When I tell people I went to Antarctica, they of course ask me what it was like. While this should be an easy question to answer, I find it difficult every time. The reason being that I can’t seem to find the right adjectives to adequately describe Antarctica. Gorgeous, spectacular, amazing, surreal, other worldly, tranquil, serene, alive, vast. As perhaps you’ll get a sense from the pictures, it’s all of these and so much more.
So, what was trip like? I was aboard the 341-foot MS Expedition (operated by G Adventures) along with about 130 passengers. We spent the first two and the last two and a half days traveling across the infamous Drake Passage. We were told that on a scale of 1 to 10, the seas were about a 4 on the way there and about a 3 on the way back. To many, it likely felt more like a 9.9, even with meds. Fortunately, I was largely unaffected and actually enjoyed being rocked to sleep each night. During the passage and throughout the trip, the expedition staff, a team of naturalists, biologists, geologists, (and other “gists”) offered numerous presentations to educate us about Antarctica’s wildlife, geology, climate, and history of exploration. The team also included a photographer who helped people get great shots in the snowy paradise.
Almost daily for the 8 days that we traveled south along the Antarctic peninsula, we were taken onshore and/or cruised along the shore via zodiac to commune with penguins (chinstrap, gentoo, and adelie), seals (fur, crabeater, leopard, and Weddell), and nesting sea birds (including shags and petrels). We also had close encounters with humpback whales (one breeched near the ship 63+ times in a row!) and orcas (one swam under a zodiac!). And many days, petrels and giant albatross (with a 12-ft wing span) cruised around the ship. While it was amazing to be so close to the wildlife, it was the landscape that I found most mind blowing, especially after we crossed the Antarctic Circle and cruised past giant icebergs and sliced through large sheets of sea ice. I’ll let the pictures speak for themselves.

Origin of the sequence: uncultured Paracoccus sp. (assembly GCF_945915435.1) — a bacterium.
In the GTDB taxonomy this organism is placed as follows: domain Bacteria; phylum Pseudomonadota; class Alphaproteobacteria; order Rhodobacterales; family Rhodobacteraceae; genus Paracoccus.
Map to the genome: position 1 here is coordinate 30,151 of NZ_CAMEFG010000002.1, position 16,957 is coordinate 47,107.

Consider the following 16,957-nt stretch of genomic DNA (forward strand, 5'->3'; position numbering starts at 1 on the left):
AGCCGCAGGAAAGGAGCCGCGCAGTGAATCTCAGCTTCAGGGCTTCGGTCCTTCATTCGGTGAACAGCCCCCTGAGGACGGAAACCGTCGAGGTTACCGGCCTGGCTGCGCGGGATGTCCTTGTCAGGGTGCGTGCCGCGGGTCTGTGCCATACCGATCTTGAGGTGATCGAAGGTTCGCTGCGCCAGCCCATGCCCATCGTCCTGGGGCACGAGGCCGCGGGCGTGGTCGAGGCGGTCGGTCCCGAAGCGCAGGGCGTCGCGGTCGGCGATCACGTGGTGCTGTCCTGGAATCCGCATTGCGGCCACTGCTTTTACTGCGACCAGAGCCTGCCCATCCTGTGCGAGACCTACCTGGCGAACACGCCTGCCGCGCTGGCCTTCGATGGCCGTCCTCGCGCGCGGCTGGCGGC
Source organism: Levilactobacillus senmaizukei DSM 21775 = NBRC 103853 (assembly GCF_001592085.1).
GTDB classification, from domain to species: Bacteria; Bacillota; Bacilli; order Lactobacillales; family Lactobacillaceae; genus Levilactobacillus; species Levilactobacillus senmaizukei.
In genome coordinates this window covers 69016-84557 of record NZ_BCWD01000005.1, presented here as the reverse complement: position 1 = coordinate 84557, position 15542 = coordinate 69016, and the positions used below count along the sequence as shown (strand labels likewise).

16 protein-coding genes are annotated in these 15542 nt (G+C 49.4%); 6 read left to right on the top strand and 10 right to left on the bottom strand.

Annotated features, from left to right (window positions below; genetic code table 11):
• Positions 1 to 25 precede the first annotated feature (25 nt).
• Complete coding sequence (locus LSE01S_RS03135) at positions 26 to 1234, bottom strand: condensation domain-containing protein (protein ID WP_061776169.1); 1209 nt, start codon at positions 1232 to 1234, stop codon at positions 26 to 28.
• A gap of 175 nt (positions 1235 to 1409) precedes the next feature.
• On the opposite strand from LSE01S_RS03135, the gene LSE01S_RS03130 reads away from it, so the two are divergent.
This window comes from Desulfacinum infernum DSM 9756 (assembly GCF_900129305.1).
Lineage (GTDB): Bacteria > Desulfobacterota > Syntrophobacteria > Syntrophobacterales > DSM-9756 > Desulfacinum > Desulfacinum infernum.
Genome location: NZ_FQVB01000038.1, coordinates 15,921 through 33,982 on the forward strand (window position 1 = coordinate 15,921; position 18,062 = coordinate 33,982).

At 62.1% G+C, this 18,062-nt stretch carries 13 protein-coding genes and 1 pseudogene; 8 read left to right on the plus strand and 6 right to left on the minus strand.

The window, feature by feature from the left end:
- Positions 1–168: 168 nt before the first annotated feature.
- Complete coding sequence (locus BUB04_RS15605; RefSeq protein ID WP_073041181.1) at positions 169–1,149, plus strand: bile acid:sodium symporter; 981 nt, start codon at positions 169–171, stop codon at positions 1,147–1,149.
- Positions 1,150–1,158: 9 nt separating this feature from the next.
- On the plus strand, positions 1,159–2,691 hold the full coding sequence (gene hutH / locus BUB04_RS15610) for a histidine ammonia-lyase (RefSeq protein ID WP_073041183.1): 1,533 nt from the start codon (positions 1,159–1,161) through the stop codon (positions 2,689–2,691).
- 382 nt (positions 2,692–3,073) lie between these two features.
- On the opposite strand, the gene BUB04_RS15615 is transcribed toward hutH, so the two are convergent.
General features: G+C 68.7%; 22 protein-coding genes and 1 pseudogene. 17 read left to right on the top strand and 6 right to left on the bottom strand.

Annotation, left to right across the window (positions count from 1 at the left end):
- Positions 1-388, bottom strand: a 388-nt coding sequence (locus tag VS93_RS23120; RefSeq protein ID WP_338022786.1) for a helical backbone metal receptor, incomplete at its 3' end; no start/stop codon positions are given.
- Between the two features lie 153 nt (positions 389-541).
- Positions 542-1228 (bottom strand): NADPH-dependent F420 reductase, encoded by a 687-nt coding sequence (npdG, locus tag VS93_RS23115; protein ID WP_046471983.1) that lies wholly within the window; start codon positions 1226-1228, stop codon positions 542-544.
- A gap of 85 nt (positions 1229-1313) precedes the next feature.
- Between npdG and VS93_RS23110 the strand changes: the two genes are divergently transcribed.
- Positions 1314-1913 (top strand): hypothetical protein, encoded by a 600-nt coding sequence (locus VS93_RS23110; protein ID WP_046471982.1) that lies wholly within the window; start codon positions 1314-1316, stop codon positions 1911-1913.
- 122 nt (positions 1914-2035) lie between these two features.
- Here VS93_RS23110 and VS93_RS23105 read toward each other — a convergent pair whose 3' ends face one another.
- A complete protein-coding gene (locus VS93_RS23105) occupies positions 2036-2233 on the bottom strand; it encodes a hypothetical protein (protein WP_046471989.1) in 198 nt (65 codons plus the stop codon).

On top of all this, the food was delicious and plentiful, the bar had live music, including the ship’s band, The Monkey Eating Eagles (named for an endangered Philippine eagle), and a very talented musician named Moss, the passengers and crew became one big happy family, and my roommates, Anna (Australia) and Jing (China), made the experience even more special.
While I didn’t plan to go to Antarctica, I will be forever glad I did. It’s hard to beat crossing the Antarctic Circle toasting champagne with friends while cruising past some of the most majestic scenery imaginable. Antarctica really should be on everyone’s bucket list. Oh yeah, and doing a polar plunge in Antarctica, huge bragging rights!
Here’s a preview picture. Click the link to see the full photo album & videos: https://goo.gl/photos/tcg5NQndgAoPwiZ57
Note: the amazing close-up pics of the humpback and the orca were taken by my shipmates, Jing and Shirley.